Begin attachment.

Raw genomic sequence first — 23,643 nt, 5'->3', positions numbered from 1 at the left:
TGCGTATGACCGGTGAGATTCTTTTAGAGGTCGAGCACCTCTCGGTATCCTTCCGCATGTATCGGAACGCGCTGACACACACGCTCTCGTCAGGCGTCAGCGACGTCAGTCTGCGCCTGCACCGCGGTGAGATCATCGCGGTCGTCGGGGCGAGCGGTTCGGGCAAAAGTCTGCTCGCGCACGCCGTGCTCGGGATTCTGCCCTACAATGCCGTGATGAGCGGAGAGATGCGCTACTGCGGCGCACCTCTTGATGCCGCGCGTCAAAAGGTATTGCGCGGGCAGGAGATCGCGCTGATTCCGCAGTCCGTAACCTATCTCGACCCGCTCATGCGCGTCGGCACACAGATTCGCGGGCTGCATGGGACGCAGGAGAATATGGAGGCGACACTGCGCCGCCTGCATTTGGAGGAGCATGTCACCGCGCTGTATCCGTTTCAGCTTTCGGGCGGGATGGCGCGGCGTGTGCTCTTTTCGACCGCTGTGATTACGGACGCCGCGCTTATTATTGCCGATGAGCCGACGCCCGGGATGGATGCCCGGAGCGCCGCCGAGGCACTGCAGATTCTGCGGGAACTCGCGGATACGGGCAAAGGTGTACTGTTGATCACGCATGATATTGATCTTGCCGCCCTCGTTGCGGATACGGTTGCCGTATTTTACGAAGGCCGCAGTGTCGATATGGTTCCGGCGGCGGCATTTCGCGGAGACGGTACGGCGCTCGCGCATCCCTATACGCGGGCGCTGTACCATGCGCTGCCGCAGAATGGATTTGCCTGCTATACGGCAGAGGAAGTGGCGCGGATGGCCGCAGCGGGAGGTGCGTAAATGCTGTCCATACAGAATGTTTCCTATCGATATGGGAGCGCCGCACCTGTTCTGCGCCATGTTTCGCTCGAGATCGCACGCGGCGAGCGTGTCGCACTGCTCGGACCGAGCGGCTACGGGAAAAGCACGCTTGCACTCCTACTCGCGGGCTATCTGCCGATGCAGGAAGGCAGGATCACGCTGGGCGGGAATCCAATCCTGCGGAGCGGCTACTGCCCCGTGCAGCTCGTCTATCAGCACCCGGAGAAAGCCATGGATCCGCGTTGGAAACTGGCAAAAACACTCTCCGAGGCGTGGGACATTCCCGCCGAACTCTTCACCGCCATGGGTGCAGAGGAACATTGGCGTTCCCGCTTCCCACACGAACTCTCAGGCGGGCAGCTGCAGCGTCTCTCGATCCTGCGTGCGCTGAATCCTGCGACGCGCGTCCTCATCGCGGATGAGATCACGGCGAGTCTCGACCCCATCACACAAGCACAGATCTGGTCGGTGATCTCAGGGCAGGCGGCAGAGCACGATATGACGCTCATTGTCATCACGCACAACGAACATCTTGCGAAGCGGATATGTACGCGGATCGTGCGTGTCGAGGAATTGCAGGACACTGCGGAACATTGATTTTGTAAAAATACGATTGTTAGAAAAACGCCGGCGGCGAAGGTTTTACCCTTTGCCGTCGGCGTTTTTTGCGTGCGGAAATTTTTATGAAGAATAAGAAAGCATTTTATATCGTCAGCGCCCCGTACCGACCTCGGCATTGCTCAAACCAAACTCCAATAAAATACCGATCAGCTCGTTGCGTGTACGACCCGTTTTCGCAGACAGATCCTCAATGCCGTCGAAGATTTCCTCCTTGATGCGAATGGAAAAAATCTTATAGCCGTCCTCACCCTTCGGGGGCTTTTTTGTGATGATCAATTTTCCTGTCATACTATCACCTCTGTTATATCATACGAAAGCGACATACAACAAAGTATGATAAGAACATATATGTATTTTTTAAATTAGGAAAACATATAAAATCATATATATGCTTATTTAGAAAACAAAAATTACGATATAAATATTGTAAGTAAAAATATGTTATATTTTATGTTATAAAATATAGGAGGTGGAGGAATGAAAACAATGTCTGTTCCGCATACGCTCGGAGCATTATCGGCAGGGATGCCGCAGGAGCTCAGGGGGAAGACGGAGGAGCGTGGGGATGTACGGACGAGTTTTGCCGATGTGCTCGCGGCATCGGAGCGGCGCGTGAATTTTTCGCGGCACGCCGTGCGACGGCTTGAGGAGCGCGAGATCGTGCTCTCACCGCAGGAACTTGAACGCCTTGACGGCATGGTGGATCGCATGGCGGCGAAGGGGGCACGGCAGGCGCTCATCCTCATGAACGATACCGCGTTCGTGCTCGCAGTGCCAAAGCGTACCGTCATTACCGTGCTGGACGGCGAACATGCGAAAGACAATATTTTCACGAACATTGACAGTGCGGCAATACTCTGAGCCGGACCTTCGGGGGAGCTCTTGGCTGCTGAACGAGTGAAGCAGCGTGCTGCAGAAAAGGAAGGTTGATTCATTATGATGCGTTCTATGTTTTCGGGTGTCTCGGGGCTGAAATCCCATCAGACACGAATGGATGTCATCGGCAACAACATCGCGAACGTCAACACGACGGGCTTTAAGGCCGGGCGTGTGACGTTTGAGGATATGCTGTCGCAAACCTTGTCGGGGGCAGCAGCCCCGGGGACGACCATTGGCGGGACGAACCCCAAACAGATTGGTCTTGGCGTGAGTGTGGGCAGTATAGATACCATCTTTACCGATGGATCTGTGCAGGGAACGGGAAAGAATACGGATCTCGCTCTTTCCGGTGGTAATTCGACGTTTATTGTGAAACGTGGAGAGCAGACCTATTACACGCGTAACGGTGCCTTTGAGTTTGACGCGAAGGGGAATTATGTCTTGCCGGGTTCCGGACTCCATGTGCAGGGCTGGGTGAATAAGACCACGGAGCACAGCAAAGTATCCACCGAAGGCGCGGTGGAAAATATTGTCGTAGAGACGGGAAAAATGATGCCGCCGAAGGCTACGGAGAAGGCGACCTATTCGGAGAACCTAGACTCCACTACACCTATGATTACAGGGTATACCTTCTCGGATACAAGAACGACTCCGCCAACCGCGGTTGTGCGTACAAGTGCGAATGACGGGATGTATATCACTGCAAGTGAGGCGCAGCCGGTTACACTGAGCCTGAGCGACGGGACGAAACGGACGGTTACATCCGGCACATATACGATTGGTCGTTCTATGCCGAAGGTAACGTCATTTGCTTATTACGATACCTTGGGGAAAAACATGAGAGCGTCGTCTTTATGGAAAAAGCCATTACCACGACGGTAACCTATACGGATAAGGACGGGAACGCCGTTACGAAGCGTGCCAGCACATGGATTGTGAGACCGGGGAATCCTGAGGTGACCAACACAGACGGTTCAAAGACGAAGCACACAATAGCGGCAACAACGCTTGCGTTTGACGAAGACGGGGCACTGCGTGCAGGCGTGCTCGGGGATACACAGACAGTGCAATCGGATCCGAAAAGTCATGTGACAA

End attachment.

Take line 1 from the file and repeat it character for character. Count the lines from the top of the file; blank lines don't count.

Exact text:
Raw genomic sequence first — 23,643 nt, 5'->3', positions numbered from 1 at the left: